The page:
For example, for this campaign ProNatura has put a team on the ground in Morocco, and has developed direct container sendings to Portsmouth, which allows product to reach UK clients just one week after harvest.

The key to Morocco’s success has been its ability to learn from its European neighbours, explains Davis. “A lot of pioneers from France and Spain went over there and trained growers in Morocco in terms of technology and know-how. They invested money in Morocco and government organisations gave growers help too.

“Now we are seeing the second generation of Moroccans come through - they are grateful for the input of the French and the Spanish but now they want to do it themselves, and we are starting to see that swing.

“Some of our customers now will only take Moroccan tomatoes. There is a great variety and quality of the fruit coming out of the country and the growing conditions are excellent. I serve customers who use beef tomatoes for slicing - these have to be firm, and Moroccan product is, so more and more of my customers are looking at Moroccan tomatoes. There is a great variety coming out of the country too - plums, cherries, vines, etc. With citrus as well, we find ourselves working more and more with countries such as Morocco and Turkey and less and less with Spain.”

The cheaper manpower in Morocco and lower land prices also offer advantages, adds Davis.

On the packaging front, Azura has reviewed its packaging options so that each pack now bears more information for the consumer. “The objective of these messages, which are printed on the side of cartons in the form of questions and answers, such as ‘Did you know?’, is to give consumers more information on how Azura’s fruit and vegetables are grown, the controls put in place to guarantee healthy products, our integrated techniques, etc,” says the spokesman.

Last campaign, Azura reached its goal of growing 100 per cent of its products using totally integrated techniques, and is keen to replicate that in 2008-09 and in future years. “To do that, we have reinforced our production and integrated management teams,” says the spokesman. Azura successfully passed its recent audits to renew GlobalGAP, IFS, BRC and ISO 9001:2000 certifications. The firm is now working towards SA 8000 certification.

The company also continues to invest internally and externally in its social activities. For two years now, the group has financed two Dar Taleba (boarding schools for young girls), and has recently part financed the construction of a third boarding school. An internal social action committee composed of farm employees, packhouse employees and managers has also been put in place. The committee evaluates the needs of its employees on the farms and at the packing station, and implements and finances activities aimed at improving living and working conditions.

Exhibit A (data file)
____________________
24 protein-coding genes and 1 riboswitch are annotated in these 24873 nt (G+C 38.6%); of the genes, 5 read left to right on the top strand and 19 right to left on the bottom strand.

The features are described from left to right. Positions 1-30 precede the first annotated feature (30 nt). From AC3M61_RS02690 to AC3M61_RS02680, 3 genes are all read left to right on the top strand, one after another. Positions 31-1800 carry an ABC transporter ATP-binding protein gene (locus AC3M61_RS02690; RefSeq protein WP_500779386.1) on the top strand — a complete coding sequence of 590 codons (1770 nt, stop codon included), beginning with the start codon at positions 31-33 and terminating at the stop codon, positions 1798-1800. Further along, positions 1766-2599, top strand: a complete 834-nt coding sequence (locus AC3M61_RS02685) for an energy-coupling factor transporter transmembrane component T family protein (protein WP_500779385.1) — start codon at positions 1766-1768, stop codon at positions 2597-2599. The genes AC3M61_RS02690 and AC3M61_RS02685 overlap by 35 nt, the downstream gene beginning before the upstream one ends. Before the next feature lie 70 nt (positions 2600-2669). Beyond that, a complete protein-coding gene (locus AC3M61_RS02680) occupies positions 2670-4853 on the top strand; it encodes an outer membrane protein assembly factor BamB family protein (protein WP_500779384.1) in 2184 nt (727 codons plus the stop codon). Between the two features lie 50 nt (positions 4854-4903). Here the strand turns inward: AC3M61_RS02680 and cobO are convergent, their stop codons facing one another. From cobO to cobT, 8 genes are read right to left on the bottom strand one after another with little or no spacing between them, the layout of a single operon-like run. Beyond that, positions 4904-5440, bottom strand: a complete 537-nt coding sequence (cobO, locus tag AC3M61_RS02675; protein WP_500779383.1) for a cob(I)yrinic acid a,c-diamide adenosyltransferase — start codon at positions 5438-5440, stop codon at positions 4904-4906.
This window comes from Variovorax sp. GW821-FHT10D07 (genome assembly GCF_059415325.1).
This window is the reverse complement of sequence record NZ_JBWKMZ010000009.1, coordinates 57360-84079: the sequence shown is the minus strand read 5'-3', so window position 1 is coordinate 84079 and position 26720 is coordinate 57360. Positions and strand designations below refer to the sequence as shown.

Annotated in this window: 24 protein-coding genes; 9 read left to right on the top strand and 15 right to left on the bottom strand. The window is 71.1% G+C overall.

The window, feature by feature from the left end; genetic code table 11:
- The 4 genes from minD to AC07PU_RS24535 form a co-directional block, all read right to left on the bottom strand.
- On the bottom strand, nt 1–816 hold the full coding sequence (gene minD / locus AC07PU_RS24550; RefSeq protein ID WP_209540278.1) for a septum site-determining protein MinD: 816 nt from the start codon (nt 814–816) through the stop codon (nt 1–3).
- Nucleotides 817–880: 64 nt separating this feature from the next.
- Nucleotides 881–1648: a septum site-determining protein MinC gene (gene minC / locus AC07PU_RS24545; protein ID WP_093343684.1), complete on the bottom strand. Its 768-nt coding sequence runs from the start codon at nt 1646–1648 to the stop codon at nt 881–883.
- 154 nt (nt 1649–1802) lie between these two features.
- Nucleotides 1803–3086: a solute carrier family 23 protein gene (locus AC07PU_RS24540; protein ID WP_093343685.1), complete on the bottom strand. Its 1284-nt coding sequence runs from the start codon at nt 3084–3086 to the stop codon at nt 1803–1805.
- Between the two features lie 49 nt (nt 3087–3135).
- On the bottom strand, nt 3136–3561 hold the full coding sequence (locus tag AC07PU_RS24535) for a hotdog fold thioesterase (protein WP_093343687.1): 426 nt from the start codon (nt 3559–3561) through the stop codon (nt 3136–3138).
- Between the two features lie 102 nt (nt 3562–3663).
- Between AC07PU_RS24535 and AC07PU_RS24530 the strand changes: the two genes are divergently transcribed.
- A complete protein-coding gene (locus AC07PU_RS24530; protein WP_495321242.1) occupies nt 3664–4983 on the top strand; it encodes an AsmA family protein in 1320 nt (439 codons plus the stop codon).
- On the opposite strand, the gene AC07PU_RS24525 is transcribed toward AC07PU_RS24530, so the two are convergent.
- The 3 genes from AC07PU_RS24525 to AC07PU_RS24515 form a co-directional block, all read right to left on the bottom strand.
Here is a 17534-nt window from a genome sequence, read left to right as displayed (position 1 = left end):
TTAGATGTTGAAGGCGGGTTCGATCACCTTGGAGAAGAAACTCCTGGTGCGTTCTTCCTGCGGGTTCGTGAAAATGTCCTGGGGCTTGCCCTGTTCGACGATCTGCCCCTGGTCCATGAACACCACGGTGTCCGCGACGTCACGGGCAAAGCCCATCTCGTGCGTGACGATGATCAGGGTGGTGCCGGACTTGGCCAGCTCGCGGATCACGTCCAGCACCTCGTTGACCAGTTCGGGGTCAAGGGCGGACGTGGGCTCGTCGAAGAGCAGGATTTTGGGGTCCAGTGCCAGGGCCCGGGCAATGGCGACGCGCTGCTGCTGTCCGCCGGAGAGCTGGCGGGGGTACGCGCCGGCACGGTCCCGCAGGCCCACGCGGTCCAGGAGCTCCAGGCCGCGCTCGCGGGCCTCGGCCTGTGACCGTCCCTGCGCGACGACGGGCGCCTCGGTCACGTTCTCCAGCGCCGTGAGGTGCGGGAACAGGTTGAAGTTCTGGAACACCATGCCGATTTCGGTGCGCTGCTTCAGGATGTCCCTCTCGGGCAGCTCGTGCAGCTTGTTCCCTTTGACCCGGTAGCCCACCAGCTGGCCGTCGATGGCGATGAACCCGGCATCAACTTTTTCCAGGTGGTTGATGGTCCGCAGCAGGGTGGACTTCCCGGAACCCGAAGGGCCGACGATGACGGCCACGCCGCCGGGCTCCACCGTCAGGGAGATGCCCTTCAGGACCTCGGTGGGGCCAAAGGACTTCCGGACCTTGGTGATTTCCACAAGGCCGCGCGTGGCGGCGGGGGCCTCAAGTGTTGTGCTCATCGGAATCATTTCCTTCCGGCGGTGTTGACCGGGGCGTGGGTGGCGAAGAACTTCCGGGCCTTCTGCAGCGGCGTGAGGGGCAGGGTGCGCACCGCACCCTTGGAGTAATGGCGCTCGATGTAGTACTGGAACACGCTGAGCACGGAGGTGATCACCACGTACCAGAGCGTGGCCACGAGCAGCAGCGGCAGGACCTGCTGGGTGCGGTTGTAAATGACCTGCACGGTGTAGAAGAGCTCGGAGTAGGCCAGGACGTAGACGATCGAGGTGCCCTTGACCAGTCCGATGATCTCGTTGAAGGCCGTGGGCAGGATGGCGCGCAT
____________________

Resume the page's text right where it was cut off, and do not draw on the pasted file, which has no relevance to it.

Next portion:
Irrigation is certainly a problem in Morocco, but Jamjama is quick to point out that it is by no means the only country in the Mediterranean basin to suffer from water shortages. “For some time now, Morocco has taken a number of precautions to control the problem, but the climatic conditions of the past few years have complicated matters,” she says. “Farms in Agadir do not really have this problem as they are in an irrigated zone and they all have wells. But in Marrakech, the problem is largely centred around several citrus farms that are having to draw deeper and deeper for their water.”

In the future, Jamjama believes that Moroccan citrus growers must look to focus on the tastiness of their oranges, in the same way they have already focused on the taste quality of their clementines. “And vegetable growers must maintain their capacity to produce high volumes of good-quality product,” she says.

Morocco’s minister of agriculture has launched a detailed development plan for the country’s horticultural sector known as the ‘Green Morocco plan’.

“In the years to come, agricultural policy in Morocco will centre around four major pillars: guaranteeing food safety, improving revenue for growers, protecting and conserving natural resources and integrating our agriculture with the national and international market,” says Charrat. “This new strategy will therefore focus on internal improvements, putting in place an accompanying policy promoting professional training, introducing new technology, mechanising agriculture and restructuring the agricultural economy on a large scale.”

With the government firmly on board and the international market now waking up to the country’s agricultural potential, there is certainly a feeling of confidence among the growers and suppliers who deal with Morocco. There is a real sense that the country cannot fail to boost its market share in the years to come. “We will be doing more and more work with Morocco and I think it has a great future ahead of it,” adds Davis.